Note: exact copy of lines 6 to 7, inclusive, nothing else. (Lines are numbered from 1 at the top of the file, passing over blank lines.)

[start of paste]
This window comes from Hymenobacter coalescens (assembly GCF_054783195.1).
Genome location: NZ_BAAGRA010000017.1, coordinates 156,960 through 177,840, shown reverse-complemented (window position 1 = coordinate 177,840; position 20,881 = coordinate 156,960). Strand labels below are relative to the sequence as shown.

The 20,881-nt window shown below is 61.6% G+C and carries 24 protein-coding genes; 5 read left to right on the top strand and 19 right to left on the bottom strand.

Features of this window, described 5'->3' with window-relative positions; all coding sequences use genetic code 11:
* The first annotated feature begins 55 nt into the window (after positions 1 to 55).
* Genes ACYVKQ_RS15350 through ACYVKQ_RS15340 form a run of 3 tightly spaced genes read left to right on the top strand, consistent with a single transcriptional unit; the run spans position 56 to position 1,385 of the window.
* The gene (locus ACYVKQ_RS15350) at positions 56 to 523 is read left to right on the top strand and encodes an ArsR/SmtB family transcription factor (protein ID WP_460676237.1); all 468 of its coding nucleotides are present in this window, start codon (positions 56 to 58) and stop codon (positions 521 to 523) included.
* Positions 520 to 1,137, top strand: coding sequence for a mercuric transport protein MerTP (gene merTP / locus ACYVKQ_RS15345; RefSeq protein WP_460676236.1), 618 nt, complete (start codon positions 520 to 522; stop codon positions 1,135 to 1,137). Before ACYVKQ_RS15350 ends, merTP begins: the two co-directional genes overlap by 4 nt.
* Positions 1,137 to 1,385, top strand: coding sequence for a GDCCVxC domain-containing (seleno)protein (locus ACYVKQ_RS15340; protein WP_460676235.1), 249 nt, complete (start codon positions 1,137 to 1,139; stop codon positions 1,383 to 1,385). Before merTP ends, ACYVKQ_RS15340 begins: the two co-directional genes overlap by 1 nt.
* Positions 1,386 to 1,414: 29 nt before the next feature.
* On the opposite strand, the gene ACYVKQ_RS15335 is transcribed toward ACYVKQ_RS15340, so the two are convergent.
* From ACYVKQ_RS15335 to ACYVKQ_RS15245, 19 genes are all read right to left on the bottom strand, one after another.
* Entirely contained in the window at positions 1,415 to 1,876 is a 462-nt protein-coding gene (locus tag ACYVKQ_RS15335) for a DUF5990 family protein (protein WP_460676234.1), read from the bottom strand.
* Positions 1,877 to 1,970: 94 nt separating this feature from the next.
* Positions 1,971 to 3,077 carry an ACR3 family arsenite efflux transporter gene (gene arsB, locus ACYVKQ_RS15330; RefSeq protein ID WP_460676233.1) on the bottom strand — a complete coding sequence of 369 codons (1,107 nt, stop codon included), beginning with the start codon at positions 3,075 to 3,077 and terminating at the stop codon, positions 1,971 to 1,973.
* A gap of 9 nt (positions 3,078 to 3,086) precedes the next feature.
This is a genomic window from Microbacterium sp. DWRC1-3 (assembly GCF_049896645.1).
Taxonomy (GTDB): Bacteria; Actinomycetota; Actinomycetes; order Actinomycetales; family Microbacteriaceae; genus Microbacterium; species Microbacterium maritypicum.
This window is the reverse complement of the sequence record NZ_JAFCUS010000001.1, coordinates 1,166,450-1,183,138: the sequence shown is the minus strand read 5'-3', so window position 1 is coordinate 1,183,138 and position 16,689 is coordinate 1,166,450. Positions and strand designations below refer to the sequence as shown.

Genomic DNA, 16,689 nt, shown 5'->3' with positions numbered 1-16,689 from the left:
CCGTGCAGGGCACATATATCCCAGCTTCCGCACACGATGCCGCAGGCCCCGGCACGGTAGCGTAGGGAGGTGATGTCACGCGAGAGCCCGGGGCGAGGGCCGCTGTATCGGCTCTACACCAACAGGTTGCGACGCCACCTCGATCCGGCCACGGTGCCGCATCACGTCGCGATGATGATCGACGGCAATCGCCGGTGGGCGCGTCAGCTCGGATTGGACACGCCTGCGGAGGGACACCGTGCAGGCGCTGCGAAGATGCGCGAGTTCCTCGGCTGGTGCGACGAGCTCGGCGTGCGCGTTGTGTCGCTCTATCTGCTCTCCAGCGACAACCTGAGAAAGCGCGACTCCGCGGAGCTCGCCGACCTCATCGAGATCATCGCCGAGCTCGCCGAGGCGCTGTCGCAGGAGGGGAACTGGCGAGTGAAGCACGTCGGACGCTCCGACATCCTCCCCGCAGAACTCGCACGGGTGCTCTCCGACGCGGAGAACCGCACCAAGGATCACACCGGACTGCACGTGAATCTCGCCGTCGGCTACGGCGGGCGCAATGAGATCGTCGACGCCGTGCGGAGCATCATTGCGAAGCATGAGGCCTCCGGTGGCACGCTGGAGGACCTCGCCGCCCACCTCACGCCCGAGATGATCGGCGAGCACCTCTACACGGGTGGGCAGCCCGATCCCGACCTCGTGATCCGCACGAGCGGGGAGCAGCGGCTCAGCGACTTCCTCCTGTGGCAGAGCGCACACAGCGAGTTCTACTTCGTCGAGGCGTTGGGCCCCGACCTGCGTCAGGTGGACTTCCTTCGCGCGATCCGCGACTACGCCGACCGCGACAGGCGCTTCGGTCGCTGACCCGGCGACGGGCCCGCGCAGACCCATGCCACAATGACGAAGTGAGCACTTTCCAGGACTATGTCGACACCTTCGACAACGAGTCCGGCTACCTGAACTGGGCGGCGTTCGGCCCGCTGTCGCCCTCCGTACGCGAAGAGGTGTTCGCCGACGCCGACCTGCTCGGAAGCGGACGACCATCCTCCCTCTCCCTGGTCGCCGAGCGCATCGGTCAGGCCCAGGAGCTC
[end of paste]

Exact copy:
* Genes ACYVKQ_RS15350 through ACYVKQ_RS15340 form a run of 3 tightly spaced genes read left to right on the top strand, consistent with a single transcriptional unit; the run spans position 56 to position 1,385 of the window.
* The gene (locus ACYVKQ_RS15350) at positions 56 to 523 is read left to right on the top strand and encodes an ArsR/SmtB family transcription factor (protein ID WP_460676237.1); all 468 of its coding nucleotides are present in this window, start codon (positions 56 to 58) and stop codon (positions 521 to 523) included.